Best New Chef 2013: Jose Enrique
Best New Chef 2013: Jose Enrique

Jose Enrique

Won Best New Chef At Jose Enrique, San Juan, Puerto Rico Why He’s Amazing Because he’s elevating Puerto Rican cooking, using ingredients from the vast market across the street from his restaurant. The chalkboard menu changes frequently during the evening, based on what the purveyors might bring in during dinner service. Born 1977; San Juan, Puerto Rico Culinary School The Culinary Institute of America (Hyde Park, NY) Background Riche (New Orleans), Bili (Vieques, Puerto Rico), San Juan Water Beach Club (San Juan, Puerto Rico), Café Centro (New York City) Quintessential Dish Crispy fried yellowtail snapper with mashed batata (sweet potato) and papaya-avocado salsa How He Got Into Cooking “A lot of people cook in my family. My grandmothers, my dad, my mom; everyone does a couple of great dishes. My uncle would make Thanksgiving—huge turkeys stuffed with blood sausage. It was always fun.” Beloved Cooking Equipment “My dad made his own Caja China. Picture a metal square oven with the heat coming from the top. He’d cook pork. The first few hours the pork is belly up, so all the fat drips down and confits the belly. Then he flips it over and the skin gets blown up and crispy. Kids fight over it. My dad’s Caja China is on wheels, it’s portable, he’ll set it up anywhere.” Bringing It Home Enrique cooked around the world, in Belgium, France and the US, before returning to the neighborhood where he was born, to open his flagship restaurant. Other Projects In San Juan, Enrique also runs Capital, a popular brasserie, and the coffeehouse Miel. In late 2013, he’ll open a restaurant in the eco-minded El Blok hotel in Vieques.Story of Discovery “Until recently, I’d never been blown away by Puerto Rican food; the dishes I’d tried were always a little heavy and a little bland. But Jose Enrique and his bright, sharp, fresh flavors have changed my mind. At his restaurant—a casual place in an old house where weekend parties erupt on the street outside—he writes his menu on white boards, which allows him to add dishes in the middle of service. When I was there, he listed grilled thin swordfish steaks, from a fish that had been delivered just hours before, pairing it with his outstanding hot sauce made from chiles that he confits in oil for hours with garlic and tomatoes. Blood sausage also appeared on the menu. It was deep black and porky, speckled with chunks of delicious fat. Even better were the blood sausage spring rolls I had another night, baked in crisp spring roll wrappers with a serious swath of cream cheese, which melts into a rich sauce. That’s what a Best New Chef does: takes a cuisine you don’t think you like and turns you into a convert.”—Kate Krader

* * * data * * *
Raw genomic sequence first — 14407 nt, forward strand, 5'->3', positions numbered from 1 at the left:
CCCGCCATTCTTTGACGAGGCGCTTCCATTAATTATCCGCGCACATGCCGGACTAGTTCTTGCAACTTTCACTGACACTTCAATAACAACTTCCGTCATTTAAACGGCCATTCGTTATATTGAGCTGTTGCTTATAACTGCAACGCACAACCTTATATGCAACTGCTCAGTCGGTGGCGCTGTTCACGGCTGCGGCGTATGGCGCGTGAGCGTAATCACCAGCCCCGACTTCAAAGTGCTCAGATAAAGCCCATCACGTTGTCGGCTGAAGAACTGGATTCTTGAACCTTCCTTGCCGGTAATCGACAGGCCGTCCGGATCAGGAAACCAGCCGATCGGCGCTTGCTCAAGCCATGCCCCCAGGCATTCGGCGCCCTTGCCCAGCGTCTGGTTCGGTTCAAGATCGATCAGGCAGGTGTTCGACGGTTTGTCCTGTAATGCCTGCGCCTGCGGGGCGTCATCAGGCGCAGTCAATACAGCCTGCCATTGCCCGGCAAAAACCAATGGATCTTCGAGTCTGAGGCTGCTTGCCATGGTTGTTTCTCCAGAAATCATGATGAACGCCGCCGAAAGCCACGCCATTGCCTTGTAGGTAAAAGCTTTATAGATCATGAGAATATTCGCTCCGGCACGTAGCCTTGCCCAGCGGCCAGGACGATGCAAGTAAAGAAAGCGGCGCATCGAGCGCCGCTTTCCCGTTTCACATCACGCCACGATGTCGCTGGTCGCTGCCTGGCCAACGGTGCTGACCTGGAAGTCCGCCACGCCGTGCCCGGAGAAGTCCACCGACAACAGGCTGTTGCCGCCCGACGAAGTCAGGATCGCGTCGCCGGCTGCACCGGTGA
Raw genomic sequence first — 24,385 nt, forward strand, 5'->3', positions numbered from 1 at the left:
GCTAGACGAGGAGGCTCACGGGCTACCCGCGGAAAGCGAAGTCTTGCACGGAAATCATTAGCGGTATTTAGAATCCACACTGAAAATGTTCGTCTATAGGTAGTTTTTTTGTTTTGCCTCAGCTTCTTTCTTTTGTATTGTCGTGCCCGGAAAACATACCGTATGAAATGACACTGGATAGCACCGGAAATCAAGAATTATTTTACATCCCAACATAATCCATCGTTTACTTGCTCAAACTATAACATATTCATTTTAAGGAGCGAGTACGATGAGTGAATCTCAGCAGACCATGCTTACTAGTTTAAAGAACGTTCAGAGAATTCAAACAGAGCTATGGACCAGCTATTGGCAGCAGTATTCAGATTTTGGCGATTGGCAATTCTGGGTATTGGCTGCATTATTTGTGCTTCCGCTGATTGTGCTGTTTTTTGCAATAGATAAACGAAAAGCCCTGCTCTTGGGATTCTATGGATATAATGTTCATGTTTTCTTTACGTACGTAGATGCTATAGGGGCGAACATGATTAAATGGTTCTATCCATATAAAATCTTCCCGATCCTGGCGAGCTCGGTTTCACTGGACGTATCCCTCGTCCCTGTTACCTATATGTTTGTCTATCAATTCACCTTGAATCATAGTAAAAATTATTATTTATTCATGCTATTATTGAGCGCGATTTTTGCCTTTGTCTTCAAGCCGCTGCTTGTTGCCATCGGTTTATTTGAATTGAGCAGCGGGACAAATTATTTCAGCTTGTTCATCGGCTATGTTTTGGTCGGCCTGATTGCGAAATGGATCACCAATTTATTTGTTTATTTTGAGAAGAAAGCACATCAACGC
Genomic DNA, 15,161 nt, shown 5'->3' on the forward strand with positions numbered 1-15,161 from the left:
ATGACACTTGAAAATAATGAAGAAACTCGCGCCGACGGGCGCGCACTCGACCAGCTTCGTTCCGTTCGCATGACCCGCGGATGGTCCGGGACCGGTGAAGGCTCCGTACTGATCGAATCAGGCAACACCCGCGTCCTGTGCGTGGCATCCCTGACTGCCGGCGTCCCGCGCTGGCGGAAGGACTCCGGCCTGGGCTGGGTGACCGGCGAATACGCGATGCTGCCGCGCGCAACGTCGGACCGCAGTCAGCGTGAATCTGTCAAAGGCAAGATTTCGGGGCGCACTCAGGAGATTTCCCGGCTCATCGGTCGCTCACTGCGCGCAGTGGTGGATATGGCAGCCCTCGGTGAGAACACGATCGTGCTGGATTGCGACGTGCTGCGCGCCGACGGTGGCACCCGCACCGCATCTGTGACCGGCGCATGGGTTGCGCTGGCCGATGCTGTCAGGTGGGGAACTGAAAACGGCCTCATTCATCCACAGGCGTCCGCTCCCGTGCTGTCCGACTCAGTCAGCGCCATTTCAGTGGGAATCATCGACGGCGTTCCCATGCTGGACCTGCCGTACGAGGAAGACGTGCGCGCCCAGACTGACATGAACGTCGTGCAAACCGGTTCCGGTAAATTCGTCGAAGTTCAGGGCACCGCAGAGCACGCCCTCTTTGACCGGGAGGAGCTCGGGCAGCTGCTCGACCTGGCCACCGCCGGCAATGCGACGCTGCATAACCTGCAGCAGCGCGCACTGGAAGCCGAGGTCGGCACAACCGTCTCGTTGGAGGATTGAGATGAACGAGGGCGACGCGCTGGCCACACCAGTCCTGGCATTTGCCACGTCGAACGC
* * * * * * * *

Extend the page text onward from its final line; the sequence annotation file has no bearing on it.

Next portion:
Pineapple Mojitos
Rating: Unrated
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Chef Jose Enrique’s family comes from Cuba, where they were famous for their pineapple soda—it was once the country’s most popular soft drink after Coke. Enrique makes a mojito version of it, using a rich brown sugar–pineapple syrup, rum, mint and club soda. Slideshow:  White Rum Cocktails 
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Chef Jose Enrique created this dish with bonito, a tuna-like fish he often catches while fishing. The phenomenal dressing requires only three ingredients: mustard, cilantro and oil. Slideshow:  More Tuna Recipes